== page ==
International Monetary Fund chief Christine Lagarde on Tuesday announced she would step down "temporarily" from the global crisis lender after being nominated to lead the European Central Bank.
EU leaders announced a deal to fill the top positions in the political and economic bloc, including nominating Lagarde as successor to ECB chief Mario Draghi, whose single, eight-year term ends in November.
"I am honored to have been nominated for the Presidency of the European Central Bank," Lagarde said in a statement.
"In light of this, and in consultation with the Ethics Committee of the IMF Executive Board, I have decided to temporarily relinquish my responsibilities as Managing Director of the IMF during the nomination period."
The nomination means Lagarde will step down two years before the end of her second five-year term at the helm of the IMF, prompting a search for a replacement.
The fund's executive board is due to meet Tuesday to discuss next steps, including interim leadership. American economist David Lipton serves as Lagarde's chief deputy at the IMF and would be a logical choice to lead the institution in the interim.
By tradition, since the institutions were created in the wake of World War II, a European has always led the IMF and an American has been at the helm of the World Bank, although emerging market nations have pressed for more representation.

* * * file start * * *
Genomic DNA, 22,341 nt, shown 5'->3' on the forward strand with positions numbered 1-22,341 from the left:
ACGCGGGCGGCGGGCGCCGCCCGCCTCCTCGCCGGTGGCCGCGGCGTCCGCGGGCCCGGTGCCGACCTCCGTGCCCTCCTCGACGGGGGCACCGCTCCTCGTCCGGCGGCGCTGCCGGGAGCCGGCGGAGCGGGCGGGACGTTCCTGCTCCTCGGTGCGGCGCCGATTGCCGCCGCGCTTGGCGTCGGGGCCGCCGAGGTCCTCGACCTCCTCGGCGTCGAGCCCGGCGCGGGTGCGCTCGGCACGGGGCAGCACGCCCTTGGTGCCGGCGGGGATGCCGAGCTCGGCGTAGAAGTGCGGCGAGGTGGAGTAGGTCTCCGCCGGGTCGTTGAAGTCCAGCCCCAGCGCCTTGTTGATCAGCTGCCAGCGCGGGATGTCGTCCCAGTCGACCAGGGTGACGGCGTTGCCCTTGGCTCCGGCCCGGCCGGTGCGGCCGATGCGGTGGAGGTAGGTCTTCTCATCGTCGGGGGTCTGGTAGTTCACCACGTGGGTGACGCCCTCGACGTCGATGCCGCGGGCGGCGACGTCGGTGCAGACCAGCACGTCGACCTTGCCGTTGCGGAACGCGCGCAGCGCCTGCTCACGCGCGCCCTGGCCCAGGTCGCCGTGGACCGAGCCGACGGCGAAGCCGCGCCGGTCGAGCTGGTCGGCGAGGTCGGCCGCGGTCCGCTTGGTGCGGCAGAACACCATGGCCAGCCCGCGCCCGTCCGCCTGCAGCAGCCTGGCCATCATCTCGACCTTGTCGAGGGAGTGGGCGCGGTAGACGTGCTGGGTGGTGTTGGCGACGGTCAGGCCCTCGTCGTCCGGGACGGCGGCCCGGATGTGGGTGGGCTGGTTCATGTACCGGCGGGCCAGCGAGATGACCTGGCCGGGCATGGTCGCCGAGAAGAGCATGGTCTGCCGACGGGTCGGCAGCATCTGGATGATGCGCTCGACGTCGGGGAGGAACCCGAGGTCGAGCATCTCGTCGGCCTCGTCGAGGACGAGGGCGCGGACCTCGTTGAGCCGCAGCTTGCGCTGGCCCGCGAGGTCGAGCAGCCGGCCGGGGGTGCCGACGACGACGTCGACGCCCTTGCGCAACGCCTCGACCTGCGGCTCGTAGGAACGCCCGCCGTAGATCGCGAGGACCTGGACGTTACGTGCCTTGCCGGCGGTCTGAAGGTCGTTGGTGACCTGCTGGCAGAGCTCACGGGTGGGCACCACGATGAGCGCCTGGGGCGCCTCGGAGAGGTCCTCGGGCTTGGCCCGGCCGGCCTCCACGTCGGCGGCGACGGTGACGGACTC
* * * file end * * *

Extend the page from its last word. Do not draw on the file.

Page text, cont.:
When Lagarde was selected in 2011, it was the first time the fund had an open search process, in which any board member or country representative could nominate a candidate. Lagarde was selected over Agustin Carstens, then the head of the Mexican central bank.
She has drawn praise for her role leading the IMF in the wake of the global financial crisis.
"She's been a tremendous ambassador for the fund, a great salesperson, a very good communicator," said Mark Sobel, a former US Treasury official and chairman of the Official Monetary and Financial Institutions Forum.
He told AFP that Lagarde has experience in monetary policy even if she has never led a central bank and, like US Federal Reserve Chairman Jerome Powell, is not an economist.
"She's been involved in all the monetary debate and it's not like they don't discuss monetary policy at the fund."
Her second term in office coincided with the rise of US President Donald Trump and a wave of confrontations among major economies over trade, which the former French finance minister described as the major threat to the world economy.
Lagarde has at the same time acknowledged the strains caused by globalization, which has disrupted industries and marginalized some workers.
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